(3) Grant
I was surprised by Grant! It’s a match for Claire and Vincent, and I was thinking that, if Mom and Dad liked it, they could attach a meaning to it that would be quite appropriate for them, and could be a nod to their Thomas. One possibility might be in Job 6:8, when he says, “Oh, that I might have my request, and that God would grant what I long for” (which is consolation in knowing he never disobeyed or disrespected God, even though he went through “unremitting pain”). Another is the beginning of the Serenity Prayer: “God grant me the serenity to accept the things I cannot change; courage to change the things I can; and wisdom to know the difference.” I think both speak in a gentle and wonderful way to the sadness of losing their Thomas.

(4) Tristan
Tristan was another match for them (Vincent, Claire) that I thought might be nice as a nod to Thomas because of starting with the same first letter—some families honor others this way. Then I remembered that its meaning is often associated with sadness, which could be perfect, or maybe falls too much into the “burdensome for the new baby to bear” category. I am loving Tristan Gerard.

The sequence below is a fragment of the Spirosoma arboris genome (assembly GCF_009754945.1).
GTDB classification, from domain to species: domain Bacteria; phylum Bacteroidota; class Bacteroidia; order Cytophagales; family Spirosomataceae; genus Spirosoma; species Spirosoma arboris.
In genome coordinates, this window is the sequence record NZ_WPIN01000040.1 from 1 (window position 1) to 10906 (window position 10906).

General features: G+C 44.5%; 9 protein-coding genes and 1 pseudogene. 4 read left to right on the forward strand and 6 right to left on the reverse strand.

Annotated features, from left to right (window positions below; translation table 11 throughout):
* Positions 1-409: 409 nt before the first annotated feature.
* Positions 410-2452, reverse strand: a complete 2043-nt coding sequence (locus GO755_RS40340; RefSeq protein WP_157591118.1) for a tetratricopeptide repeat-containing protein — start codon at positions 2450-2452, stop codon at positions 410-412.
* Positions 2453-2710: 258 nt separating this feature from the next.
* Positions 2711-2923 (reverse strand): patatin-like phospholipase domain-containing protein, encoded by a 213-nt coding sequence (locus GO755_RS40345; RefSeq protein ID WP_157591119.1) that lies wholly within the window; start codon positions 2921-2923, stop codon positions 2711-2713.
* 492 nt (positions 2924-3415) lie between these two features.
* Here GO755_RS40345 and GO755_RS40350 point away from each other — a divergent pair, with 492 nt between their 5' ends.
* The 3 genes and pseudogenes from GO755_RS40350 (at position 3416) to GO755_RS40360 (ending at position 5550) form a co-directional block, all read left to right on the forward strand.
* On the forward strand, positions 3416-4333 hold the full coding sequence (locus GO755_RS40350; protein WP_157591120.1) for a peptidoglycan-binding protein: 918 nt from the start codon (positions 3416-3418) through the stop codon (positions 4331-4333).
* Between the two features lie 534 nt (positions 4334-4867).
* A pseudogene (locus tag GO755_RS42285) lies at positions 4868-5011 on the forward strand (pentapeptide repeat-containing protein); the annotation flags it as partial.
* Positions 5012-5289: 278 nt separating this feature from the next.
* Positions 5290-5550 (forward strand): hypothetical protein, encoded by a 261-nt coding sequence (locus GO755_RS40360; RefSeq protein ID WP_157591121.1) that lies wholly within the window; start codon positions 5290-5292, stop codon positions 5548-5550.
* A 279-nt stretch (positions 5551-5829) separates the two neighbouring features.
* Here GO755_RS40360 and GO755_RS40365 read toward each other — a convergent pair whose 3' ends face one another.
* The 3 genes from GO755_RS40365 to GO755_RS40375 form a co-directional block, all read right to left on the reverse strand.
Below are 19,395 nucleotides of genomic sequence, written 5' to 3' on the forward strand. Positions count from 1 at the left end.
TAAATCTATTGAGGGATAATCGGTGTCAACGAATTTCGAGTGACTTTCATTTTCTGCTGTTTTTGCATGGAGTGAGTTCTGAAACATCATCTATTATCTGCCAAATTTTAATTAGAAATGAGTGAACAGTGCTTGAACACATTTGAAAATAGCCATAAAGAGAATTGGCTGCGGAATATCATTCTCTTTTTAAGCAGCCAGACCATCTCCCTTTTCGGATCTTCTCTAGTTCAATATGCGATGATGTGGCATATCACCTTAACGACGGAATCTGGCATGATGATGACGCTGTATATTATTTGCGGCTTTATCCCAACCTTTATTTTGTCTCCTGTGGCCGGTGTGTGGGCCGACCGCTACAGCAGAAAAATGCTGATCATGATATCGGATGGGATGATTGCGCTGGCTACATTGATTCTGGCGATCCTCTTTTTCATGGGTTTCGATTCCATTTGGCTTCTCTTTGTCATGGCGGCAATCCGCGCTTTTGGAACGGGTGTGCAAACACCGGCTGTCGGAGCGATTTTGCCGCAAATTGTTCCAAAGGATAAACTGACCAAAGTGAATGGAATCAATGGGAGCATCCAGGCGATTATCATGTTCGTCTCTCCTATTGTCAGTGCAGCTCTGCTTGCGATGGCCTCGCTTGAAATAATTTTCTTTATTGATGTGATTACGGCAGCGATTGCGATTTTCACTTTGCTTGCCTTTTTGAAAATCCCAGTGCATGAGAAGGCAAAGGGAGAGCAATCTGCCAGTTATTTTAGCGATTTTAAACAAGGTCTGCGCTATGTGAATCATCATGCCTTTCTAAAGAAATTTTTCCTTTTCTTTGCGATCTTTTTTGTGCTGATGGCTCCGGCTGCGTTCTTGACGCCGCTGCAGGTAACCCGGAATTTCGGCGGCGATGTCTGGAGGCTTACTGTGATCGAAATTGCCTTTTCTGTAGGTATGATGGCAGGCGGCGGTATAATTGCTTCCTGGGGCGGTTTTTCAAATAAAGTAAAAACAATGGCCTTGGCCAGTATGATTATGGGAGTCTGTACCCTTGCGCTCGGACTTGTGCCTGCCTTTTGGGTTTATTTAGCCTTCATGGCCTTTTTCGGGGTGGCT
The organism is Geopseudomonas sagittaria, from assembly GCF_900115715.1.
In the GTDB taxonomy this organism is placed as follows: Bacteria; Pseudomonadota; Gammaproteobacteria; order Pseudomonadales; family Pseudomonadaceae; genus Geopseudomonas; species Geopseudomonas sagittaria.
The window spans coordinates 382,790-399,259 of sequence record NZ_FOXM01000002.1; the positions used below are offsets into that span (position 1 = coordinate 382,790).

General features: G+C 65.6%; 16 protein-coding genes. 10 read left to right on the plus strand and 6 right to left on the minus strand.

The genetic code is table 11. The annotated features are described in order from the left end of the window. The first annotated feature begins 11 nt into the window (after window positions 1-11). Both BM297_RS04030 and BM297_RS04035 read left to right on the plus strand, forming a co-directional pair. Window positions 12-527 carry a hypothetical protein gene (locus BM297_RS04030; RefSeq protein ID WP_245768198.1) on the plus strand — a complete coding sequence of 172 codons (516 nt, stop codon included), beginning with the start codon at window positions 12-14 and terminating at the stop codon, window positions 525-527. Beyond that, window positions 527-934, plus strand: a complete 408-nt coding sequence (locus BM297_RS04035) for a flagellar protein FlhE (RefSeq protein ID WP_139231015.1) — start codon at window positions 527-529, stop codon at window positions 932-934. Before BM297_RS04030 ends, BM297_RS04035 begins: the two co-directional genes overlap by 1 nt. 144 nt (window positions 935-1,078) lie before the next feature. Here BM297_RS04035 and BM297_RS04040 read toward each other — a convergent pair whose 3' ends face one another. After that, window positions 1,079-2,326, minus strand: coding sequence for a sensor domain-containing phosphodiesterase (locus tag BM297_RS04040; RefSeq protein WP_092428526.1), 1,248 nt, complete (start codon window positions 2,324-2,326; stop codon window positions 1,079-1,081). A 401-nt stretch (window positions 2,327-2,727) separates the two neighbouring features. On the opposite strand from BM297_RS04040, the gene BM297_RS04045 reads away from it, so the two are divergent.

(5) Bennett
My last idea for this family is Bennett. It’s a variant of Benedict (Benedict seemed a bit too heavy for them I thought), which means “blessed” — a lovely meaning for a rainbow baby. It’s also a style match for Claire!

And those are all my ideas! What do you all think? Given these parents’ older kiddos’ great names, and the loss of their little Thomas, what would you suggest for their little boy?

Baby name consultant: French-ish for girls, classic for boys, no ending in long E

Lauren and her husband are expecting their fourth baby, a little green bean (=gender unknown)! Their older kiddos are:

Michael Douglas (“my husband is Michael and my father is Douglas“)
Annabelle Grace (“after my great grandmother“)